49 Bags of Heroin Found in Philip Seymour Hoffman's Apartment: Officials
WEST VILLAGE — Dozens of bags of heroin as well as a host of prescription drugs and paraphernalia were found in the Philip Seymour Hoffman's Bethune Street apartment, where the Oscar-winning actor was found dead Sunday, a law enforcement official said.
Investigators also found medications for anxiety, high blood pressure, ADHD and addiction treatment in the fourth-floor apartment, though they did not appear to have been prescribed for Hoffman, the official said.
In addition to the 49 bags of suspected heroin, police found an over-the-counter muscle relaxer and several used and unused syringes and empty glassine envelopes, among other drug paraphernalia.
Police are treating the "Capote" star's death as an overdose, but the medical examiner will determine the cause of death. An autopsy was scheduled for Monday.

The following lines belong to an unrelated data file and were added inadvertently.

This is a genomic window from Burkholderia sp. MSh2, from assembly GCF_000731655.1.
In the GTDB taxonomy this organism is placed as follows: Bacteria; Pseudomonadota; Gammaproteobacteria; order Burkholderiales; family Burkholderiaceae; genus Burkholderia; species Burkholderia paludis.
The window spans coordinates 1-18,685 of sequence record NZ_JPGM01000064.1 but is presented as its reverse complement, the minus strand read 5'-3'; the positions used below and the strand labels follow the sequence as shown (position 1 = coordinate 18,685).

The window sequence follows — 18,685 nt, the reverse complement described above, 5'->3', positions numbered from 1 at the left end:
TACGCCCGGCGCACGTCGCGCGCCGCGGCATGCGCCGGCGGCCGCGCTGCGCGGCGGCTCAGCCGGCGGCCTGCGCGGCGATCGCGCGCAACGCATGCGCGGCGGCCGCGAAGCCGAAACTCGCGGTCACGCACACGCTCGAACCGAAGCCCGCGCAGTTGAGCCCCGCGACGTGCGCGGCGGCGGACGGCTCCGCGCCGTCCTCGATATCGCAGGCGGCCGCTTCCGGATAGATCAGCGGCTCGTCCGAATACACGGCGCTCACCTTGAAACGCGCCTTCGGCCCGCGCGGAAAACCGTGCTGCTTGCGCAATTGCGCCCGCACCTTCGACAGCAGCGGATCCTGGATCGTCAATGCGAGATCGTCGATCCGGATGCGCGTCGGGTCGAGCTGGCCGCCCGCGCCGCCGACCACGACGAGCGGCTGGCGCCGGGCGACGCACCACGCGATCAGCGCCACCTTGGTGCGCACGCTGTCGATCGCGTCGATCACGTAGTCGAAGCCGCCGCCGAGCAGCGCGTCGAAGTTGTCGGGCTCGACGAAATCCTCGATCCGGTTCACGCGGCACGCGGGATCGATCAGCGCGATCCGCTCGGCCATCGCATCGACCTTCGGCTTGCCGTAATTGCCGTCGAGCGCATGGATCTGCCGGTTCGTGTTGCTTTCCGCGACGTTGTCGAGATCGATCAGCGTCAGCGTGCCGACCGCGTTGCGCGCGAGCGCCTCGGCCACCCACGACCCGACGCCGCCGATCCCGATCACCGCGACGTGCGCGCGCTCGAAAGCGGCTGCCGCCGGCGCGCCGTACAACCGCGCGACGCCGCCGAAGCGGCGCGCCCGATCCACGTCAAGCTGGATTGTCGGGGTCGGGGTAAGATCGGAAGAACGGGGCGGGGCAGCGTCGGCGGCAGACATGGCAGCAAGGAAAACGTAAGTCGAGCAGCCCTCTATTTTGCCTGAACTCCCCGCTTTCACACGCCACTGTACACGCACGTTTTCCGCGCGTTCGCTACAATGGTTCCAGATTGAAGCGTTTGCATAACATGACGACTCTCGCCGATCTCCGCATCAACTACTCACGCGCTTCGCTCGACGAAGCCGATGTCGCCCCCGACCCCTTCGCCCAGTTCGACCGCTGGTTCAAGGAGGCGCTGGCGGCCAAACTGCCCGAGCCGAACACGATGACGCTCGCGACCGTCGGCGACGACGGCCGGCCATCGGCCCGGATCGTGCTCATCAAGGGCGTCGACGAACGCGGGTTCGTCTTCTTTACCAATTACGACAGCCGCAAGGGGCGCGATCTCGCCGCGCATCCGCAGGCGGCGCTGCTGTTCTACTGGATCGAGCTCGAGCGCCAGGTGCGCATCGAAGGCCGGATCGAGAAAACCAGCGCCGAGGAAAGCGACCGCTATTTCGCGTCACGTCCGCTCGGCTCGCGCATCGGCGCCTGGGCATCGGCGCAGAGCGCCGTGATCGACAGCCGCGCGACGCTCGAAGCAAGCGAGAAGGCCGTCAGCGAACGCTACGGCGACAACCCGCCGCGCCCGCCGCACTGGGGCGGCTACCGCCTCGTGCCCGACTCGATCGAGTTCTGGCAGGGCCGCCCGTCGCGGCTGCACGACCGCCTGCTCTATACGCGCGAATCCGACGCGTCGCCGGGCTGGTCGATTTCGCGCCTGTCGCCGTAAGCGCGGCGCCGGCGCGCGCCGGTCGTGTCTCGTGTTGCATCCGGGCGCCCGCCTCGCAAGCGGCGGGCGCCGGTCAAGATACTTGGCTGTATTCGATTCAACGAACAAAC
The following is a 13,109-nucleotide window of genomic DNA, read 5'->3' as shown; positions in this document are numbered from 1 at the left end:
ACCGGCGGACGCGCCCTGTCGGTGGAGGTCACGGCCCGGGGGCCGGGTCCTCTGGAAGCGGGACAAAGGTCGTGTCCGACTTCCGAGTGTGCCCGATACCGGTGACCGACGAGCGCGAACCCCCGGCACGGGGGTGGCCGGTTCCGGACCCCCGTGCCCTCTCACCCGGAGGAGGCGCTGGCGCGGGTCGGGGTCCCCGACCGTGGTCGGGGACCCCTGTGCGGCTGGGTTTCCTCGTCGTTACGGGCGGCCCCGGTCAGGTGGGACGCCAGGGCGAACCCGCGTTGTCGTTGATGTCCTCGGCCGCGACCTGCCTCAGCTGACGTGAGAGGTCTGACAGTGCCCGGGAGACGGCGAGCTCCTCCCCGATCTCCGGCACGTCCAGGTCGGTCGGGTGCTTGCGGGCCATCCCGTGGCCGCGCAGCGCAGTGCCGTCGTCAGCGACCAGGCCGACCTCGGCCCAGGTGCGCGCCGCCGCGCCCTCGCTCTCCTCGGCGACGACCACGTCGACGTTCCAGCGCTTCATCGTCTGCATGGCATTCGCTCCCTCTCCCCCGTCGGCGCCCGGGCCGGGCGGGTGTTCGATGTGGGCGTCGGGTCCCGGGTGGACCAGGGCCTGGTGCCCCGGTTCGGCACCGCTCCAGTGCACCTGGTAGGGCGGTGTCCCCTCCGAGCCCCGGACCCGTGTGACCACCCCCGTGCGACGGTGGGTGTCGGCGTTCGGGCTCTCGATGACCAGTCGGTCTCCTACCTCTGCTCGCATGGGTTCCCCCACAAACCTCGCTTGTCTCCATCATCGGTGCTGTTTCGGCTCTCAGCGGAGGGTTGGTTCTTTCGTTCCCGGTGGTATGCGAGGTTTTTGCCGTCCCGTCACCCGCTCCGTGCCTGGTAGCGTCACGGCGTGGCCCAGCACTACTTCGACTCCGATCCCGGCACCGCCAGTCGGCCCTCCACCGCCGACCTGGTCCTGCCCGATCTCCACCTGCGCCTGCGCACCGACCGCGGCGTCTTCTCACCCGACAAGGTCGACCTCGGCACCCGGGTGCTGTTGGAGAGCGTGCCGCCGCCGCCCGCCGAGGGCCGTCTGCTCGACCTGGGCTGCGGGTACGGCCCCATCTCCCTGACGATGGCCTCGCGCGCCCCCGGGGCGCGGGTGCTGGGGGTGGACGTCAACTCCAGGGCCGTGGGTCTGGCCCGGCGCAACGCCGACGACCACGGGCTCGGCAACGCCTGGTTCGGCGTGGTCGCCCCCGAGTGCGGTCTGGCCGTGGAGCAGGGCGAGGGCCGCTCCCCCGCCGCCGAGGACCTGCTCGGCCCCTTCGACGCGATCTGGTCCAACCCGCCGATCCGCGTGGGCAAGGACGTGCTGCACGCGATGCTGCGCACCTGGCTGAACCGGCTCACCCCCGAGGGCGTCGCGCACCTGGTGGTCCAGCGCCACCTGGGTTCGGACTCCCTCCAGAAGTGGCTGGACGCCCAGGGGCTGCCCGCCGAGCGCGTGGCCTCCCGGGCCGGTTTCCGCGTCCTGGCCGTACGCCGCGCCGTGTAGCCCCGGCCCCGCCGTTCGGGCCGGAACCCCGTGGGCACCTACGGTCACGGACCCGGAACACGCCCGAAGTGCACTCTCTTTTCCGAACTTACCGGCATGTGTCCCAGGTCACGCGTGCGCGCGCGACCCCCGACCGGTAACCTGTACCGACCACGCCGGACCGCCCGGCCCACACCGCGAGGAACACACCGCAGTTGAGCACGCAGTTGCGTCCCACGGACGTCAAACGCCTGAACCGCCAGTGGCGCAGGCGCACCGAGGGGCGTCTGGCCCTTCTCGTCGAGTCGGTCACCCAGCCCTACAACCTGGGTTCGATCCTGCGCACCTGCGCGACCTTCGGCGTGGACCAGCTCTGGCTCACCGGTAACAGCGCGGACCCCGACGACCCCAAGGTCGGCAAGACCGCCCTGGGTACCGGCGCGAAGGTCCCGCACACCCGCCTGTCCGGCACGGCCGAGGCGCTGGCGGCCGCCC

Hoffman's former girlfriend, Mimi O'Donnell, told police she had seen Hoffman about 2 p.m. on Saturday on the street near his apartment, and he appeared to be high, the official said. He also sounded high when she spoke to him on the phone around 8 p.m., she told police.
Hoffman, 46, who struggled with addiction over the years and recently spent 10 days in rehab for heroin use, was discovered in his bathroom with a needle in his arm by a screenwriter friend, David Bar Katz, and Hoffman's assistant Isabella Wing-Davey, according to a law enforcement official and reports.
The pair came to check on Hoffman after he failed to pick up his three children at 9 a.m. Sunday, the official said.
A bartender at Automatic Slim's on Washington Street said Hoffman had been in for dinner on Saturday about 7 or 7:30 p.m. with two other men. The bartender said Hoffman was a regular and the dinner appeared to be a business meeting.
According to the bartender, Hoffman drank only cranberry juice and soda. He said Hoffman seemed so normal, he was shocked to hear of his death the next morning.
"He was always such a good guy — really cool and very easy to approach," the bartender said. "Even people who approached him to compliment on his career, he was always very kind. He had a way to thank them and appreciate them, and go back to whatever he was doing."